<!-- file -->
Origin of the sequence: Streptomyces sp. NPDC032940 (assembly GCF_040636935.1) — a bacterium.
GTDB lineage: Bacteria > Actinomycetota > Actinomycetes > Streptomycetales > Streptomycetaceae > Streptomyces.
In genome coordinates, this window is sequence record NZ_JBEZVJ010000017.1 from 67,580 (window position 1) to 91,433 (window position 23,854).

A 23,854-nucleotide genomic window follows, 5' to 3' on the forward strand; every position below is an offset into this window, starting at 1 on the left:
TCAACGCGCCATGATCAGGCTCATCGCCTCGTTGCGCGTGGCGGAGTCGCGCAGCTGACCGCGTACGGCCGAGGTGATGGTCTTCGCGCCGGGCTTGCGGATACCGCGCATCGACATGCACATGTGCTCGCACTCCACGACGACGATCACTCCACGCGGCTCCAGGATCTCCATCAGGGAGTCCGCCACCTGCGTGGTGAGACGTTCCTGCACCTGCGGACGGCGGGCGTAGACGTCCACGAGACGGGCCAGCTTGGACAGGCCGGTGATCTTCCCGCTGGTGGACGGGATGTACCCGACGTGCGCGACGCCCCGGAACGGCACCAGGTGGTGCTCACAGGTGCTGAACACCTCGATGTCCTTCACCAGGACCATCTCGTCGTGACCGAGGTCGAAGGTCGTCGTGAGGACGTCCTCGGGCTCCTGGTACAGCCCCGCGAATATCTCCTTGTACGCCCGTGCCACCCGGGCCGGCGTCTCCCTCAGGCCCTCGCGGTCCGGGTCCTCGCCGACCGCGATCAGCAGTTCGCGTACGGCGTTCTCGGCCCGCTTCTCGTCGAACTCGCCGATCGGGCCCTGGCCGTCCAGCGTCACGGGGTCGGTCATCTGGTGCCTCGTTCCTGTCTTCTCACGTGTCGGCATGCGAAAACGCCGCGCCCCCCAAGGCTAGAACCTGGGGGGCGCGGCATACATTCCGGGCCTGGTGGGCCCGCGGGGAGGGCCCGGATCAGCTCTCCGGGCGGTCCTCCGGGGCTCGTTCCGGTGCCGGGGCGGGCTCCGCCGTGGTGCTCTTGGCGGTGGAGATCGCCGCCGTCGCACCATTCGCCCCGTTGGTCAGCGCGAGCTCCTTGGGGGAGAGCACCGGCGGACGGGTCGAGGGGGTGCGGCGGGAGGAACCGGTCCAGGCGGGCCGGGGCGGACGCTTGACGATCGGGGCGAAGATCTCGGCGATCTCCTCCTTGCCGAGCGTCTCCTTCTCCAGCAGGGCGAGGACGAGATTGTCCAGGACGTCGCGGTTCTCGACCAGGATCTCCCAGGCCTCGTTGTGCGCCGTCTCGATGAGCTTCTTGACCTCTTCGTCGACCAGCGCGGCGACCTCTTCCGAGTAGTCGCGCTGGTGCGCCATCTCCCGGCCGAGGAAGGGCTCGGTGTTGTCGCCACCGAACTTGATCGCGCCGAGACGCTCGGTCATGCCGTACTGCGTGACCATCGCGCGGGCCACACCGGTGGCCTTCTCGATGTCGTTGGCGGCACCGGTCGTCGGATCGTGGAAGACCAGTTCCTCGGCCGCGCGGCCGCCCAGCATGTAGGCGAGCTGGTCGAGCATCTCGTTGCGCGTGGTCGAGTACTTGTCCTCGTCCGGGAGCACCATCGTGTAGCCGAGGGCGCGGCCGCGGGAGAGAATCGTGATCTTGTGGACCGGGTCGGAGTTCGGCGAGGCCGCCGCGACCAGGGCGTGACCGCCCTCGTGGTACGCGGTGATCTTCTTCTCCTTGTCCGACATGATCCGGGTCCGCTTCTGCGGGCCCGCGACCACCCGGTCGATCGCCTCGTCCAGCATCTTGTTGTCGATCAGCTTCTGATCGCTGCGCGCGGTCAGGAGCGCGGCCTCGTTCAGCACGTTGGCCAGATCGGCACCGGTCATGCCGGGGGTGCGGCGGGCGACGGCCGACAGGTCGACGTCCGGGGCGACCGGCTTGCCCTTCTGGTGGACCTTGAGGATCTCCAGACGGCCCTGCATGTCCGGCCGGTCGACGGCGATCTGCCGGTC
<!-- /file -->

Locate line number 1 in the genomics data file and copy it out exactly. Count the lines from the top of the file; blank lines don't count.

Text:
Origin of the sequence: Streptomyces sp. NPDC032940 (assembly GCF_040636935.1) — a bacterium.